Federal agencies Injury prevention Coal Metallic Non-metallic Mining_Oil_Gas

MSHA alert warns miners about winter-related hazards

open mine
Photo: catnap72/iStockphoto

Arlington, VA — The Mine Safety and Health Administration recently released its annual safety alert spotlighting hazards unique to the mining industry during winter.

The risk of explosion increases during cold weather because lower barometric pressure helps methane move more easily throughout the mine atmosphere, MSHA states. In addition, dry air conditions underground can keep coal dust in the atmosphere, potentially contributing to an explosion.

MSHA stresses mine examinations as “the first line of defense” underground. Procedures should include:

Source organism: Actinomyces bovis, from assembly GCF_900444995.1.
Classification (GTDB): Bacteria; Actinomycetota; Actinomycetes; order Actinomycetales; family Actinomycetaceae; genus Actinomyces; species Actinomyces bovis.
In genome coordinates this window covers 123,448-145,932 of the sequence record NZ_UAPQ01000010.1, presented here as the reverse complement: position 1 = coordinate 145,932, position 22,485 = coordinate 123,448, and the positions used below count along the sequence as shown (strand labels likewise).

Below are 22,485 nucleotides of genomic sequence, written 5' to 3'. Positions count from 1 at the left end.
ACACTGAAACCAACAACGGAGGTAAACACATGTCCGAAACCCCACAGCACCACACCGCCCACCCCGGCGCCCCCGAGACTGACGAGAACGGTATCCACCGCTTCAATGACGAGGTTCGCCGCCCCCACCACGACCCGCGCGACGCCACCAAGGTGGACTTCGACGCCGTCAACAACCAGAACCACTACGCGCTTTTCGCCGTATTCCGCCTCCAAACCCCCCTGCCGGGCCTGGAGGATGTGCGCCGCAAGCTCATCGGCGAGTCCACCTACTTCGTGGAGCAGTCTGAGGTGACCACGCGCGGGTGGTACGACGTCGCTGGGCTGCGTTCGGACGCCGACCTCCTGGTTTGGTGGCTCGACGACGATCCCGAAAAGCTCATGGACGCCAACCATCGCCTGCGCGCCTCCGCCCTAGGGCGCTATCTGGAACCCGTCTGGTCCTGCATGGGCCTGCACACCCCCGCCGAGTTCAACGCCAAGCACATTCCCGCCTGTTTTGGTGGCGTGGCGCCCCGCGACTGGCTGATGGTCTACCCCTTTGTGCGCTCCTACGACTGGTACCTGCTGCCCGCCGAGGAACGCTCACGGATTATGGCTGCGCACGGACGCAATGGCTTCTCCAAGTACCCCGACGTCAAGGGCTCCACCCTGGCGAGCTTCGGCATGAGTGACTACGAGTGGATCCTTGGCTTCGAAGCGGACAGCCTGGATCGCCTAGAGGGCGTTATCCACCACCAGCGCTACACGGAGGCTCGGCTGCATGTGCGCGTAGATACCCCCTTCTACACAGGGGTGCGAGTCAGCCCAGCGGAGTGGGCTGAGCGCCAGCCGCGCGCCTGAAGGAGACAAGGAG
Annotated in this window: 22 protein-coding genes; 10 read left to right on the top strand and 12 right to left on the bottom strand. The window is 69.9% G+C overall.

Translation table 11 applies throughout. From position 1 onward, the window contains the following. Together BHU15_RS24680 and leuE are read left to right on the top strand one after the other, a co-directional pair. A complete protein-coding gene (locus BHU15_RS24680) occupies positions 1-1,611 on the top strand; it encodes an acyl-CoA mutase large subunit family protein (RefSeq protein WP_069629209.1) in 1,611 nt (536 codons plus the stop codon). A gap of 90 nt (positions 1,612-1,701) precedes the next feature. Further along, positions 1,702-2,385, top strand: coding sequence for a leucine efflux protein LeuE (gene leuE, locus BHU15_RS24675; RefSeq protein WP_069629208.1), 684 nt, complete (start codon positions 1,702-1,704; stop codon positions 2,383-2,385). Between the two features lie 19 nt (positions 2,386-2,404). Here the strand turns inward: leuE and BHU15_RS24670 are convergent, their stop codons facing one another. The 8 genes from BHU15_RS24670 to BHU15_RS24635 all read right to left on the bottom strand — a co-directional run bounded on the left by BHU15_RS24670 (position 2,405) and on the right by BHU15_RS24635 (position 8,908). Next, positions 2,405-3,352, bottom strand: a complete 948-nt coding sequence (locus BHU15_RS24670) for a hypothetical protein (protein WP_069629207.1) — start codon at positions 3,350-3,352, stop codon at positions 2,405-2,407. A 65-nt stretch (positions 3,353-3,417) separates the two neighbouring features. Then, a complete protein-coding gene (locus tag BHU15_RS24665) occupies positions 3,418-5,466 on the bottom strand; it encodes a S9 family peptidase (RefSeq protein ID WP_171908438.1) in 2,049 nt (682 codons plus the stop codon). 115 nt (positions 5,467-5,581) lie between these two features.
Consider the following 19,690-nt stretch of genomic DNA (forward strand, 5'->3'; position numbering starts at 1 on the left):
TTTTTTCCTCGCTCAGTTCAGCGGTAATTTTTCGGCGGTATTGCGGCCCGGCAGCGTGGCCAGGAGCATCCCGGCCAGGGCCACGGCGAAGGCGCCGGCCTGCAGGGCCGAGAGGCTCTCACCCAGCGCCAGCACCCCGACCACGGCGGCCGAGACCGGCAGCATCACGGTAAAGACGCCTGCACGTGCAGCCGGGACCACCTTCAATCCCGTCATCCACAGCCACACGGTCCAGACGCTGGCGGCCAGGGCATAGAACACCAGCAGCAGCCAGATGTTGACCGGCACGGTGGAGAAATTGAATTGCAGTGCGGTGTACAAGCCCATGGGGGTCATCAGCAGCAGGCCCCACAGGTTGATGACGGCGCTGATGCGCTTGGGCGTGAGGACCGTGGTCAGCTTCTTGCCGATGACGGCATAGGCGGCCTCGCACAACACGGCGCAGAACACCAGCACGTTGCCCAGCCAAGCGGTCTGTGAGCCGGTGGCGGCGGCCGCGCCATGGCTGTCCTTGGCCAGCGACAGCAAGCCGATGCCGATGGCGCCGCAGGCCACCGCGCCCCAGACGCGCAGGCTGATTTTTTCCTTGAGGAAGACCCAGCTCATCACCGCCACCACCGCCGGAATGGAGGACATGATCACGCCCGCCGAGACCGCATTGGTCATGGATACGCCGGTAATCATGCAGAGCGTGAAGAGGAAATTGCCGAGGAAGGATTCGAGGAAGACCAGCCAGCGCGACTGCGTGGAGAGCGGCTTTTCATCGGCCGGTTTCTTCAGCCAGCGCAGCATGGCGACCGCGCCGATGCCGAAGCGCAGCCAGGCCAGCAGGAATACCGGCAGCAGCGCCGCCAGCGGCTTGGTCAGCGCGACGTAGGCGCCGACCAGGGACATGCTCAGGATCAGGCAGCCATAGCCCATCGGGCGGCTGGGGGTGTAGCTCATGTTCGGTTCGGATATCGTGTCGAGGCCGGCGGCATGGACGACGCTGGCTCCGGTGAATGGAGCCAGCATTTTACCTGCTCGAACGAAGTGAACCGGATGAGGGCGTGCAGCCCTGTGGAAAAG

• Checking for methane
  • Knowing the ventilation plan and maintaining controls
  • Repeatedly applying rock dust to prevent explosions

Other winter-related hazards include limited visibility, slippery walkways, and freezing and thawing highwalls. MSHA recommends:

  • Checking highwalls and benches for stability
  • Checking vehicles for exhaust leaks and consider limiting engine idle time
  • Removing snow and ice from roadways and using sand to improve traction

“The cold winter months bring an increased risk of underground coal mine explosions, as well as an increase in hazards associated with ice and snow that collect at surface facilities and preparation plants,” MSHA administrator David Zatezalo said in a Dec. 5 press release. “During the Winter Alert campaign, MSHA personnel will work to ensure miners and mine operators have information to maintain safe and healthful working conditions.”

MSHA personnel will travel to mines from December through March to help bring awareness to the issue while sharing resources about best practices.

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